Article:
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Remote support capabilities differentiate OEM solutions

Nov. 22, 2019
Kraft Heinz’s Manochehr Sadri explained how a manufacturer's ability to support assets remotely is what separates it from the competition.

“Most of our facilities are in the middle of nowhere. It’s challenging to bring and maintain talent.” Kraft Heinz’s Manochehr Sadri explained how remote support enabled by Rockwell Automation and its OEM suppliers have enabled his company to operate in less-populated geographic areas.

As manufacturers continue to see their human resources diminish due to retiring employees and a shallow pool of trained candidates, OEMs look for ways to provide their customers with equipment solutions designed to alleviate the strain caused by this shortage of skilled workers.

Kraft Heinz, for example, is a $2.6 billion company, fifth largest in the food and beverage world, and operates more than 40 facilities in North America with 42,000 employees. Yet the company is challenged to fill open positions in maintenance and engineering, according to Manochehr Sadri, associate director, engineering, Kraft Heinz, who spoke at the OEM Forum during Automation Fair 2019 this week in Chicago.

“We convert raw materials to finished product in our facilities,” explained Sadri. “It’s complex manufacturing.

Ownership and meritocracy help us to meet the challenge of a shortage of skilled workers. Most of our facilities are in the middle of nowhere. It’s challenging to bring and maintain talent to our facilities. To address those challenges, we’ve been working closely with Rockwell Automation to bring remote support to our facilities.” For Sadri and Kraft Heinz, the differentiator for OEMs—the reason to choose one manufacturer’s equipment over a competitor’s—is their ability to support assets remotely.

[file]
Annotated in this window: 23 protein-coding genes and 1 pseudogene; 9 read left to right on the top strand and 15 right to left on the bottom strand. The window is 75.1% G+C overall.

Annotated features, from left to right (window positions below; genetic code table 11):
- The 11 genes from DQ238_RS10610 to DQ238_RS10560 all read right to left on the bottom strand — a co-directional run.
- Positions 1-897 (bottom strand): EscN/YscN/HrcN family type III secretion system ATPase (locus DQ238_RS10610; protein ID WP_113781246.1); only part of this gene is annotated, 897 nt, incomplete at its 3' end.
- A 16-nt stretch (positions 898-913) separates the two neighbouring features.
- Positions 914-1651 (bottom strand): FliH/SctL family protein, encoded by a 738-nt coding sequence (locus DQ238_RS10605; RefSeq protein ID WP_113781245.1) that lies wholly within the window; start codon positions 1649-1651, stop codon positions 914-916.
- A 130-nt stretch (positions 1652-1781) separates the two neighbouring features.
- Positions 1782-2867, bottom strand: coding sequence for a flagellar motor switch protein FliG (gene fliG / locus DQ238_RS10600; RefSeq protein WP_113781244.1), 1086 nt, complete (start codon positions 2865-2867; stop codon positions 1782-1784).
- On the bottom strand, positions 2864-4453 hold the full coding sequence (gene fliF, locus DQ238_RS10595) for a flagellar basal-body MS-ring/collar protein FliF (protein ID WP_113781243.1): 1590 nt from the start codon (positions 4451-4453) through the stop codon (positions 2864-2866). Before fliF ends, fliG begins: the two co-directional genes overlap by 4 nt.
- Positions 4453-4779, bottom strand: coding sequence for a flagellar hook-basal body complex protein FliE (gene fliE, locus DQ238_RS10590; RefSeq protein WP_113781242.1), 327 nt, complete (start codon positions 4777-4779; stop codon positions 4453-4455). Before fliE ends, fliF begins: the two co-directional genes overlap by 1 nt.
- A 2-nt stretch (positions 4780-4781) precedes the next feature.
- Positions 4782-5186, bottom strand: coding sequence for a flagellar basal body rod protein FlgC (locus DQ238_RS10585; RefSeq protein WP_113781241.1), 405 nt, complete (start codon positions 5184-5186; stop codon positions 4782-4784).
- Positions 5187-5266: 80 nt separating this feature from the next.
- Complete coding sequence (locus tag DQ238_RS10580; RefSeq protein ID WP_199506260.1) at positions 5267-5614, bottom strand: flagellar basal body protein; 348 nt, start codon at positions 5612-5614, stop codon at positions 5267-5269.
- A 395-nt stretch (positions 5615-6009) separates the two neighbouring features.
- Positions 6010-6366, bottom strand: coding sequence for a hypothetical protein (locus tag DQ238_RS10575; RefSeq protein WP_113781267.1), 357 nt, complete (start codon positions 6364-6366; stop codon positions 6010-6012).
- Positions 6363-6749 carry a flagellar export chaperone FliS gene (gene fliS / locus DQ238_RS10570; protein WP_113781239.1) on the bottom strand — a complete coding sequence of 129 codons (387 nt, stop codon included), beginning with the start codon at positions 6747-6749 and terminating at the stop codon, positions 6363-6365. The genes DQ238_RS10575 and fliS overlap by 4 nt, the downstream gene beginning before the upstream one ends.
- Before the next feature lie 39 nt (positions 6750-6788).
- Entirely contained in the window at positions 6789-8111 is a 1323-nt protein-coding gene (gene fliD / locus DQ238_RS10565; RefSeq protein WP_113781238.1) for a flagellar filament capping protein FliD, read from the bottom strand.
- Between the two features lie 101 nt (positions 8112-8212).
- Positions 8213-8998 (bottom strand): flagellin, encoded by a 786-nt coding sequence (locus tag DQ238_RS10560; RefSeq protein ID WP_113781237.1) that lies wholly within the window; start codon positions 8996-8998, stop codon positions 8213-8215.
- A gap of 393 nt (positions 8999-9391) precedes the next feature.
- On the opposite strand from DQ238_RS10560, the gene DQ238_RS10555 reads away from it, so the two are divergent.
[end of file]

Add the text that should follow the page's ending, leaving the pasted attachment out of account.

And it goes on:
“We have put our strategies into our standards, not to tell you how to build equipment,” said Sadri. ”It’s about the KPIs we need, and it’s about real-time performance measures. How does your machine fit in our manufacturing lines? If yesterday was about outcomes, in tomorrow’s world, it’s about being able to validate that we have the right ingredients. You need to build those features into your equipment.”

At a large consumer packaged goods manufacturer like Kraft Heinz, expenditures are measured over the long haul, too. “Initial cost of ownership is important, but we’re looking at total cost over 10 or 15 years,” added Sadri. “We’re looking at energy usage and carbon footprint, too.”

The OEM perspective

At Paper Converting Machine Company (PCMC) in Green Bay, Wisconsin, the 100-year-old OEM builds equipment for a variety of customers, from mom-and-pop shops to Fortune 100 organizations.

“We are working with a lot of different customers out there,” said Jill Thiede, director, smart & connected technologies, PCMC. “The challenge we see is a struggle to find good operators and maintenance people. How can we better support our end customers through the use of Industry 4.0 tools?”

New disruptive technologies are coming too rapidly to allow for a look five or 10 years into the future, so PCMC has developed a “do, learn, do” approach to implementing new digital tools. “We pilot digital tools to see how they work on our machines and then onsite with a customer’s machine,” said Thiede. “If you wait for the perfect plan, you’ll never get there.”

The data and insights that new technologies allow are important, Thiede stressed, but the action taken because of those insights is the real differentiator. “You have to do something and enable the customer to make a difference,” she explained. “Our unique value is the ability to bring smart features and connected services. Throwing data on a dashboard is not enough to improve productivity. Close the loop on the data, take action.”

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